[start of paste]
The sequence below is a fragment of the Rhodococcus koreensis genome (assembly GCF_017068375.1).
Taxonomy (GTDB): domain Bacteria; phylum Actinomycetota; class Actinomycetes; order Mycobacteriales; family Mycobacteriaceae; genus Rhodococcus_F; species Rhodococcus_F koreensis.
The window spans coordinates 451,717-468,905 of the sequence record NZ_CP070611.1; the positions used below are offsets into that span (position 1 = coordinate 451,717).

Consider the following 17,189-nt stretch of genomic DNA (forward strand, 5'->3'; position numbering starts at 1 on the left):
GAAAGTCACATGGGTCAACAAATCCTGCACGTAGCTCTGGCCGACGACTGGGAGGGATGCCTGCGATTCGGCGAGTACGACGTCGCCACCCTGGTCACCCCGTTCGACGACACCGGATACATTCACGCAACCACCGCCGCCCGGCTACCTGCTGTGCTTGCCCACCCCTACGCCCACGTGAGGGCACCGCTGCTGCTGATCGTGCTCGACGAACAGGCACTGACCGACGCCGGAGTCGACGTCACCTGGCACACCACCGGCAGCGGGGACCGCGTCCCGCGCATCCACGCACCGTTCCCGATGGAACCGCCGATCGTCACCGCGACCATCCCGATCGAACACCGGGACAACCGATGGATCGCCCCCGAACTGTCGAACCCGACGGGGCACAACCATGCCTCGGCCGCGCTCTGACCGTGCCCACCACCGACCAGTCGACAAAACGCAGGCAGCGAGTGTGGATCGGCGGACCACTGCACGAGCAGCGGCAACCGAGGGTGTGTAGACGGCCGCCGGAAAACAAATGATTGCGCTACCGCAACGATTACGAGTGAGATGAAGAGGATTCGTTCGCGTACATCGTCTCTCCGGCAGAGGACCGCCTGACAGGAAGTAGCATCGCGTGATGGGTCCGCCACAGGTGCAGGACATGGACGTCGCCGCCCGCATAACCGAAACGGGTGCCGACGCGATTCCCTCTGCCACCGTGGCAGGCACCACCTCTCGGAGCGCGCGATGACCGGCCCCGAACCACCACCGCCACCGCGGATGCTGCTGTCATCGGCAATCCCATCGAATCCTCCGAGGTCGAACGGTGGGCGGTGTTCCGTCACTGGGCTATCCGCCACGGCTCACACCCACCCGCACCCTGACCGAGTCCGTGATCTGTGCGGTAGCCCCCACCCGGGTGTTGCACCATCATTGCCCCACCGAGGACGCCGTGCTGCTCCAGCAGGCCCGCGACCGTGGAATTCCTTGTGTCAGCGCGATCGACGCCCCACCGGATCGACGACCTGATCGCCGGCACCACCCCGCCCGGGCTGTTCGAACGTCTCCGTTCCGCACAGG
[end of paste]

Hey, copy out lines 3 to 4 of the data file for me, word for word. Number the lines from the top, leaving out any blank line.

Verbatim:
The window spans coordinates 451,717-468,905 of the sequence record NZ_CP070611.1; the positions used below are offsets into that span (position 1 = coordinate 451,717).

Consider the following 17,189-nt stretch of genomic DNA (forward strand, 5'->3'; position numbering starts at 1 on the left):